What has helped me
- saying no
- not oversetting goals in your appraisal. I now keep the goals I set for myself to an absolute minimum - this means if I do any extra, I get acknowledged for it rather than worrying about achieving the things that are on my targets
- Not worrying two much about fast career progression. As long as I progress to the next level once I am out of increments, I am fine :-)
- being really strict about the evenings I do work and the evenings I don't. For instance, I am quite happy to sit down again Sunday - Wednesday evening, as this allows me to occasionally leave early or come late (e.g. when there is a school play on in the morning etc.). However, Thursday I go to an exercise class, Friday night is steak / chips / wine night with the husband, Saturday night is this and that and some more wine. No work weekends otherwise.
You really cannot continue like you do. Please speak to your line manager, find a mentor and formulate a strategy.

try2hard Sun 18-Nov-18 07:24:14

I wish I knew the answer. One thing that does work is removing emails from any devices, only checking them 9-5. If you have to, do a 30 min stint of answering emails in the evening but delay them so you send them out in the morning to avoid all evening email exchanges with students/other staff who don't value your down time and you're also not perpetuating the always-on culture.

I find the fewer emails I send, the fewer I receive so over time it can really cut your work load.

sushisuperstar Sun 18-Nov-18 15:16:52

See the reason I know I need to get out is a major part of the problem is my personality.

I don't know if it's related to my ASD but I have an overwhelming urge to check emails and know what I have to do at all times. It means I can never switch off. If I know an email is waiting it will drive me mad till it is dealt with. I can also get obsessive over things and therefore spend too long on marking.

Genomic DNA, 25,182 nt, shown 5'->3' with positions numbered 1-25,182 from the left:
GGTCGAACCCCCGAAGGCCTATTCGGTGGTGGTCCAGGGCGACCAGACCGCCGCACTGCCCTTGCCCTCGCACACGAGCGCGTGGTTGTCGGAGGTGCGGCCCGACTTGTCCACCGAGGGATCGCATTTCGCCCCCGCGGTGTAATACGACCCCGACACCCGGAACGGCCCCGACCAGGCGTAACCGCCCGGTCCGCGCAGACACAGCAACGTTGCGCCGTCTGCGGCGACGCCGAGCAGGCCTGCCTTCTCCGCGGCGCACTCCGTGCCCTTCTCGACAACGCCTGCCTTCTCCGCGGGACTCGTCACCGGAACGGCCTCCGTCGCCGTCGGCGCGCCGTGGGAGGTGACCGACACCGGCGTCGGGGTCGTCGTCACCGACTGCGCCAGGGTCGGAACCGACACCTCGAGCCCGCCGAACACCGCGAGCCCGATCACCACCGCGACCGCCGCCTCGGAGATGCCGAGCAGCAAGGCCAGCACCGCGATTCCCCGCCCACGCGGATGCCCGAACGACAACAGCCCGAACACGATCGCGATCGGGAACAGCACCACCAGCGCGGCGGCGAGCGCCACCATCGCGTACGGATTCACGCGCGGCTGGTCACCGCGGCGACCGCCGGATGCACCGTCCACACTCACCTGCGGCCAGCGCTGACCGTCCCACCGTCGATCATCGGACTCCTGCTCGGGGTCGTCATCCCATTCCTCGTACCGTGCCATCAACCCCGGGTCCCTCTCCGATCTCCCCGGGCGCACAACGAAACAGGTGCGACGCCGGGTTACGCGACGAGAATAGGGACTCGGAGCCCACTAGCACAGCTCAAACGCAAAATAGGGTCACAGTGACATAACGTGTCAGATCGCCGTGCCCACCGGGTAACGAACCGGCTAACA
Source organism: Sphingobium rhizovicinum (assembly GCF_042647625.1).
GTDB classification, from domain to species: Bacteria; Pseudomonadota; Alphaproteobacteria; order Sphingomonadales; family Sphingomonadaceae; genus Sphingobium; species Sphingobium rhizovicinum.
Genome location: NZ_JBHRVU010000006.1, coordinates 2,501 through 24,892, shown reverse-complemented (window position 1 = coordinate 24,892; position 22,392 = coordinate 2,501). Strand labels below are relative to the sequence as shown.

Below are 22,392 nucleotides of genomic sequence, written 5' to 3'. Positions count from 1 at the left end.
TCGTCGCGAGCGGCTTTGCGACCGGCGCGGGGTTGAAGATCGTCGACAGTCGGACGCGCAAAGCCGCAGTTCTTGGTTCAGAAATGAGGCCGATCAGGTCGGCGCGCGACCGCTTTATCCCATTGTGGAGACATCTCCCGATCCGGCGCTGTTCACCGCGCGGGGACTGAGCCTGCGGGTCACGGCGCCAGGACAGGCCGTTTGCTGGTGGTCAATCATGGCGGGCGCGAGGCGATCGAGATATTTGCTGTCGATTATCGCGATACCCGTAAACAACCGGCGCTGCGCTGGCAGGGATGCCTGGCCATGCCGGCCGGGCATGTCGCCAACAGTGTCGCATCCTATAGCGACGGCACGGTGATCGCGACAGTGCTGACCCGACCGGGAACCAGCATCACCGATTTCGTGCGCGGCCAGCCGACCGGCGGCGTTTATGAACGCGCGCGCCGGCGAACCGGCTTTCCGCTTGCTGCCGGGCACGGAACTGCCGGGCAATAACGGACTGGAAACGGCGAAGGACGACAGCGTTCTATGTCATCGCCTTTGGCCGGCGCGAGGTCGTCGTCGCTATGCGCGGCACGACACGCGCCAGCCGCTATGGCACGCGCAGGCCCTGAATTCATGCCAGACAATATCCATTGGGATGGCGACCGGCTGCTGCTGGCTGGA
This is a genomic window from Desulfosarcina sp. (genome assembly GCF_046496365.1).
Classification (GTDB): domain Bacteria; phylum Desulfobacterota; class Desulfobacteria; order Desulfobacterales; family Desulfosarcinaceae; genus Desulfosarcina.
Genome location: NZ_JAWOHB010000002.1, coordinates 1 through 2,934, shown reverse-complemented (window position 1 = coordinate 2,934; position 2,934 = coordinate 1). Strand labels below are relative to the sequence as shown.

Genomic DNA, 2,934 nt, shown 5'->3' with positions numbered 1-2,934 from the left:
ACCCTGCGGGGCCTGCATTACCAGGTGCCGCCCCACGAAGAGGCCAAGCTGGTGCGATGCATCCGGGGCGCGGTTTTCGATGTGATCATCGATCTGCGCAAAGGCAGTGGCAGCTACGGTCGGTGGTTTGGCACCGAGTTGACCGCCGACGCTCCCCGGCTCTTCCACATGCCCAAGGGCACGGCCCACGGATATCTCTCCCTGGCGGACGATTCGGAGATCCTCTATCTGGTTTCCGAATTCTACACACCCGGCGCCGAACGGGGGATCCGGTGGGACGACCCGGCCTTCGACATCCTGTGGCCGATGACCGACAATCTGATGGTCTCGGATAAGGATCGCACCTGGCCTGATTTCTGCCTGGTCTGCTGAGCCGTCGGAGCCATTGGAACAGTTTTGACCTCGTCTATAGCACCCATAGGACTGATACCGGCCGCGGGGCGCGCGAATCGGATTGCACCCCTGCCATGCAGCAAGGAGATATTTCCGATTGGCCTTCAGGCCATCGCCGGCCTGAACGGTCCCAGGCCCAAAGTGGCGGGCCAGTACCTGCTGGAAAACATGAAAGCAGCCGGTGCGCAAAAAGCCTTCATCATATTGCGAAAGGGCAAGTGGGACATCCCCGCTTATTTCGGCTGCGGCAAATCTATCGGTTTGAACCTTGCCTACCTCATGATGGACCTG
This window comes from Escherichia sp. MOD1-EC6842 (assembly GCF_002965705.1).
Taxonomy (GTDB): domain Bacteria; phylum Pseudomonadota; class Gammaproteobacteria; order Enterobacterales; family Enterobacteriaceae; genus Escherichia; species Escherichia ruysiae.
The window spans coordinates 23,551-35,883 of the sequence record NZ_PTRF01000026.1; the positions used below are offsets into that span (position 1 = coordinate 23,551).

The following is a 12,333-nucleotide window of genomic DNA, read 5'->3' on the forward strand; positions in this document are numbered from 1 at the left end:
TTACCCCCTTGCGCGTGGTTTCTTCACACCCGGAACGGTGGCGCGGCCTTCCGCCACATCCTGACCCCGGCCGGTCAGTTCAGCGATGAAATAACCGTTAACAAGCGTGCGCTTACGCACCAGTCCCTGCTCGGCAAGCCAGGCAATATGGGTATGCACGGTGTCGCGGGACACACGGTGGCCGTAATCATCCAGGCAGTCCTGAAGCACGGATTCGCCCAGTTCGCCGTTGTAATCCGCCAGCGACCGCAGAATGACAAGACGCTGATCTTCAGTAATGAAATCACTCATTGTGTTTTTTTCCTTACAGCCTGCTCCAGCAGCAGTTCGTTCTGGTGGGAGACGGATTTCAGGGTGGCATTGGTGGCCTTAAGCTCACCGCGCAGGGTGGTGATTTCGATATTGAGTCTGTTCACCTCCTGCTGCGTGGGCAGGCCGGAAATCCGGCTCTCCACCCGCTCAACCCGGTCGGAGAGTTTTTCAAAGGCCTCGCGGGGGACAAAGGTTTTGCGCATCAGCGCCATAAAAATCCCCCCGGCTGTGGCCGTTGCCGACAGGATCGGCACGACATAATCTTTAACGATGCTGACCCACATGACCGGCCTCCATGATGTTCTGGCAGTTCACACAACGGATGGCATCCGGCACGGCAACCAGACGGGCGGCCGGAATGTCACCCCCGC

This means there is no time for research - the only way I'd get any done is if I went back to being an RA and to be honest I was far happier in that role although they tend to be contracts and lower paid.

Orchiddingme Sun 18-Nov-18 15:49:00

sushisuperstar that is an issue- I think for perfectionist, driven people, academia is terrible, because there is always more to do and you really never have finished work, you are often carrying around a lot of undone/late stuff as well, and you have to find a way not to care too much. I don't have a solution- except have you talked with your HoD or a mentor/lead about this, in the context of your ASD as well, perhaps there might be another person who could talk this through with you/help you manage your own expectations etc.

sushisuperstar Sun 18-Nov-18 18:12:48

@orchid Thank you for this. If I'd been more aware of my issues I'd never, ever have went down this route although when I did my PhD the sector wasn't as it was now. I am quite uncomfortable discussing ASD with work but it is something that needs to be done. I'm in my thirties and have totally missed out on having any kind of a life due to my choices, which I know are my own. I guess I fell into the trap of thinking I'd do research and have a manageable load of quality students rather than loads of admin stuff (which I'm terrible at) and management type roles. I also wasn't aware of my ASD in previous years - late stage diagnosis. Although the signs were there but I won't go into the gory details. So really a lot of this is down to me making the wrong choices, I am considering going part time as I'll never do research as a FT person anyway, I just worry about drop in income, and besides that don't have to grant me PT anyway, so its not something I could expect.